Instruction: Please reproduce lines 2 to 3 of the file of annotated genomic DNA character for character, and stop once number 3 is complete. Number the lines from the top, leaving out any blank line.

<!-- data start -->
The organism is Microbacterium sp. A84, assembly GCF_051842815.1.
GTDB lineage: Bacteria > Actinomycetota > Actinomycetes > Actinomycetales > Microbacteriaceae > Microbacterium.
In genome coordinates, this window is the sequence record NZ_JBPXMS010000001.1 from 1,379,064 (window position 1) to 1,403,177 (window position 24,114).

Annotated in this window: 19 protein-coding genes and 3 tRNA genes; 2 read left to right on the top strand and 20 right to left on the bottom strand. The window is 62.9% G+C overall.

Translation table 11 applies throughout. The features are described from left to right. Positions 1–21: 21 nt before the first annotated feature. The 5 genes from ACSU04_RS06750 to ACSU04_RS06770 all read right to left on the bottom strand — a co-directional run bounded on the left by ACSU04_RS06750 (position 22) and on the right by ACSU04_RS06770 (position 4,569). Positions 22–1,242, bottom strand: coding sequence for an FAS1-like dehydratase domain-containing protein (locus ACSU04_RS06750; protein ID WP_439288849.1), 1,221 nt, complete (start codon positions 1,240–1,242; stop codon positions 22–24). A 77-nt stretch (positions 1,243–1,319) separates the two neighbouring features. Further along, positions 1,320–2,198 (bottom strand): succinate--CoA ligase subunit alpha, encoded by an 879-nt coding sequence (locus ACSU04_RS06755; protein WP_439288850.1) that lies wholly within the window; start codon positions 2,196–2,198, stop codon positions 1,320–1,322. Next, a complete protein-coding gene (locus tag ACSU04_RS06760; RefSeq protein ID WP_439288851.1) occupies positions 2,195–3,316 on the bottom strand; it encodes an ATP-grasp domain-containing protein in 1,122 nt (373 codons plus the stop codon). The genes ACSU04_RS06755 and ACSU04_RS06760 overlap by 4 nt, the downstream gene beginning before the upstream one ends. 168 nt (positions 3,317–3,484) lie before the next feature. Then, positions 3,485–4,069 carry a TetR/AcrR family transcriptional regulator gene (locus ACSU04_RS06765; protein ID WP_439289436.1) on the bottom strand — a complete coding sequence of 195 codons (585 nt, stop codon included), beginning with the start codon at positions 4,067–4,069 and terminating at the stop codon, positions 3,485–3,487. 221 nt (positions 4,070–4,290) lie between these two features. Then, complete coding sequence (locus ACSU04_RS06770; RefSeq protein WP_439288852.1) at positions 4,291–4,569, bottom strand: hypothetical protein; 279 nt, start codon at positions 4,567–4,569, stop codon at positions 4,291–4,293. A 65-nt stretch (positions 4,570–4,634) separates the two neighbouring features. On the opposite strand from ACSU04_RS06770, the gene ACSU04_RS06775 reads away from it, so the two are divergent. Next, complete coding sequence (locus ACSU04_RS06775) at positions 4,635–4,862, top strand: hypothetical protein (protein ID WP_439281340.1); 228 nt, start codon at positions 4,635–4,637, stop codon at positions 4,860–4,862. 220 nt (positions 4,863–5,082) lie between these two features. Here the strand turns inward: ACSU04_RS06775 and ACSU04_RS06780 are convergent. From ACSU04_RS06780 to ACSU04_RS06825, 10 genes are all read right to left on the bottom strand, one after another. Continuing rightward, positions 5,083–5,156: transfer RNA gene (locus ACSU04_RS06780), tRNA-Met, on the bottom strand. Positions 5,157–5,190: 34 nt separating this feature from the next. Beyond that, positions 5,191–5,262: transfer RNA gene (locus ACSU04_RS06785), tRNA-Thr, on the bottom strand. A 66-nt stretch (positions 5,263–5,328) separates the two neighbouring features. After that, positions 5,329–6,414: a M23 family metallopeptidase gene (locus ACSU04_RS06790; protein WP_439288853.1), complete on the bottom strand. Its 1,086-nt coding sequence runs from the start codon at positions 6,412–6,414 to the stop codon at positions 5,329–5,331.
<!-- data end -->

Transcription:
GTDB lineage: Bacteria > Actinomycetota > Actinomycetes > Actinomycetales > Microbacteriaceae > Microbacterium.
In genome coordinates, this window is the sequence record NZ_JBPXMS010000001.1 from 1,379,064 (window position 1) to 1,403,177 (window position 24,114).